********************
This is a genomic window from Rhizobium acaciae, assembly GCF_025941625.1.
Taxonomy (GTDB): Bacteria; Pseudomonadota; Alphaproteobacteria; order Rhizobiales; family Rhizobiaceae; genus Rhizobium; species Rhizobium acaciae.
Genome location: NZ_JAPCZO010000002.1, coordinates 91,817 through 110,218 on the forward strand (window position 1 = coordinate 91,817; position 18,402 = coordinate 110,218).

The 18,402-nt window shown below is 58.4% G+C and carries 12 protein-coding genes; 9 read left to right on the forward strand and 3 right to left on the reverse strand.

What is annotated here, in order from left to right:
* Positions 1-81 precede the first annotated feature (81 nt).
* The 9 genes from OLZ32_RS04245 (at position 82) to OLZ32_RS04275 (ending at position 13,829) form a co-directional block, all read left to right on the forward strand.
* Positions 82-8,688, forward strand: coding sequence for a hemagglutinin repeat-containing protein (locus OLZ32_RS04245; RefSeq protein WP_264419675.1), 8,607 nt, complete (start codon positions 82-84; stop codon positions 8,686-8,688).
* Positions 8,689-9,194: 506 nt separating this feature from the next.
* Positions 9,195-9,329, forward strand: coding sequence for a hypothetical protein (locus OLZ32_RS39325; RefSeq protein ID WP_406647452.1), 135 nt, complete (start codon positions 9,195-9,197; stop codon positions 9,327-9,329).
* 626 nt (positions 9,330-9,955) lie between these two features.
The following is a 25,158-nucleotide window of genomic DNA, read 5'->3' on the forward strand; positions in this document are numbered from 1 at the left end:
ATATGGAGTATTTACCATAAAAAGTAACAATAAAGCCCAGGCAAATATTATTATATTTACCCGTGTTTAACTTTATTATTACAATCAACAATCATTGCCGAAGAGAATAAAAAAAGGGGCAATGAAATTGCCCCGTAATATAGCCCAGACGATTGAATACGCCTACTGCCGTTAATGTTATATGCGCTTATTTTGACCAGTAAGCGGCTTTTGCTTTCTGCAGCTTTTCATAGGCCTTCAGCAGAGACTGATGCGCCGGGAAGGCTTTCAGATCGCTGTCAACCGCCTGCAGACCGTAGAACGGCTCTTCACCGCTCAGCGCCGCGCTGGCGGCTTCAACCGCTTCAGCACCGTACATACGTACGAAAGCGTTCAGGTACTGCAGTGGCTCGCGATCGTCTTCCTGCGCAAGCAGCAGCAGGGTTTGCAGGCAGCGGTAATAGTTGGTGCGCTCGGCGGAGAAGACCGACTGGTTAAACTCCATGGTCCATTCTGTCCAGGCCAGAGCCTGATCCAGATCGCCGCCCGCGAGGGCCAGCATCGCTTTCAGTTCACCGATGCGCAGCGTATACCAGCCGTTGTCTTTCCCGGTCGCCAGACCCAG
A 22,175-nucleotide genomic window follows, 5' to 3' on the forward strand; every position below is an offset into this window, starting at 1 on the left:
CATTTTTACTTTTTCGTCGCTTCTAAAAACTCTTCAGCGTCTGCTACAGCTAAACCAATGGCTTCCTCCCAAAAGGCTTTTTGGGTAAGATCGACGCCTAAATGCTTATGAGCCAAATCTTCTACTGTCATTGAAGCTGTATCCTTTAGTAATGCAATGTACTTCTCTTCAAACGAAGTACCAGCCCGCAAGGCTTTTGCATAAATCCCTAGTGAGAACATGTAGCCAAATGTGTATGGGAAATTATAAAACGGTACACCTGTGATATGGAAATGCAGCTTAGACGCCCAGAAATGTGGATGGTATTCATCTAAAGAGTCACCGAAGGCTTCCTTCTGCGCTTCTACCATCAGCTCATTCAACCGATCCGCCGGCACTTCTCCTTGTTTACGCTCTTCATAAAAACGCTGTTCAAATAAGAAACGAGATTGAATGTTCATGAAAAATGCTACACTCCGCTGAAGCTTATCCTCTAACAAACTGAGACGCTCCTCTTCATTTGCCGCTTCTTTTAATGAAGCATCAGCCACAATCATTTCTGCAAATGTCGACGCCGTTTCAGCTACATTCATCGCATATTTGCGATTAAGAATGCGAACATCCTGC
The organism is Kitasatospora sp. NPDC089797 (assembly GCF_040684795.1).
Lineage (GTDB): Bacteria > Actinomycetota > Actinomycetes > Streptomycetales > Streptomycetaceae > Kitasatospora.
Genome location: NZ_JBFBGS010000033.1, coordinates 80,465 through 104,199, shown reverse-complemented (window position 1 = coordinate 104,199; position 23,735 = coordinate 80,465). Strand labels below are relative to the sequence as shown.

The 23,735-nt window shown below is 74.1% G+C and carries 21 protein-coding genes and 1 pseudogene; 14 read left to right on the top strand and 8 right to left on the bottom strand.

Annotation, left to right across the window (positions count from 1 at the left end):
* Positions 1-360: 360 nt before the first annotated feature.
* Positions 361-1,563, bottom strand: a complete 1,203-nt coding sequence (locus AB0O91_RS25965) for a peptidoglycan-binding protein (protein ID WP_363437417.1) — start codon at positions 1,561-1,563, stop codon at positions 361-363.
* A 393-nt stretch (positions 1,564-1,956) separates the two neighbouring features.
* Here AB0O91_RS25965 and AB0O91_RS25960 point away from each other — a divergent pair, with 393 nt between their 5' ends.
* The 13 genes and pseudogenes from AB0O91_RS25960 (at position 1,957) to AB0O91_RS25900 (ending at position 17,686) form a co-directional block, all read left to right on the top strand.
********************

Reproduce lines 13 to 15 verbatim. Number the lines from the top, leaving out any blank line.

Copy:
ATATGGAGTATTTACCATAAAAAGTAACAATAAAGCCCAGGCAAATATTATTATATTTACCCGTGTTTAACTTTATTATTACAATCAACAATCATTGCCGAAGAGAATAAAAAAAGGGGCAATGAAATTGCCCCGTAATATAGCCCAGACGATTGAATACGCCTACTGCCGTTAATGTTATATGCGCTTATTTTGACCAGTAAGCGGCTTTTGCTTTCTGCAGCTTTTCATAGGCCTTCAGCAGAGACTGATGCGCCGGGAAGGCTTTCAGATCGCTGTCAACCGCCTGCAGACCGTAGAACGGCTCTTCACCGCTCAGCGCCGCGCTGGCGGCTTCAACCGCTTCAGCACCGTACATACGTACGAAAGCGTTCAGGTACTGCAGTGGCTCGCGATCGTCTTCCTGCGCAAGCAGCAGCAGGGTTTGCAGGCAGCGGTAATAGTTGGTGCGCTCGGCGGAGAAGACCGACTGGTTAAACTCCATGGTCCATTCTGTCCAGGCCAGAGCCTGATCCAGATCGCCGCCCGCGAGGGCCAGCATCGCTTTCAGTTCACCGATGCGCAGCGTATACCAGCCGTTGTCTTTCCCGGTCGCCAGACCCAG
A 22,175-nucleotide genomic window follows, 5' to 3' on the forward strand; every position below is an offset into this window, starting at 1 on the left:
CATTTTTACTTTTTCGTCGCTTCTAAAAACTCTTCAGCGTCTGCTACAGCTAAACCAATGGCTTCCTCCCAAAAGGCTTTTTGGGTAAGATCGACGCCTAAATGCTTATGAGCCAAATCTTCTACTGTCATTGAAGCTGTATCCTTTAGTAATGCAATGTACTTCTCTTCAAACGAAGTACCAGCCCGCAAGGCTTTTGCATAAATCCCTAGTGAGAACATGTAGCCAAATGTGTATGGGAAATTATAAAACGGTACACCTGTGATATGGAAATGCAGCTTAGACGCCCAGAAATGTGGATGGTATTCATCTAAAGAGTCACCGAAGGCTTCCTTCTGCGCTTCTACCATCAGCTCATTCAACCGATCCGCCGGCACTTCTCCTTGTTTACGCTCTTCATAAAAACGCTGTTCAAATAAGAAACGAGATTGAATGTTCATGAAAAATGCTACACTCCGCTGAAGCTTATCCTCTAACAAACTGAGACGCTCCTCTTCATTTGCCGCTTCTTTTAATGAAGCATCAGCCACAATCATTTCTGCAAATGTCGACGCCGTTTCAGCTACATTCATCGCATATTTGCGATTAAGAATGCGAACATCCTGC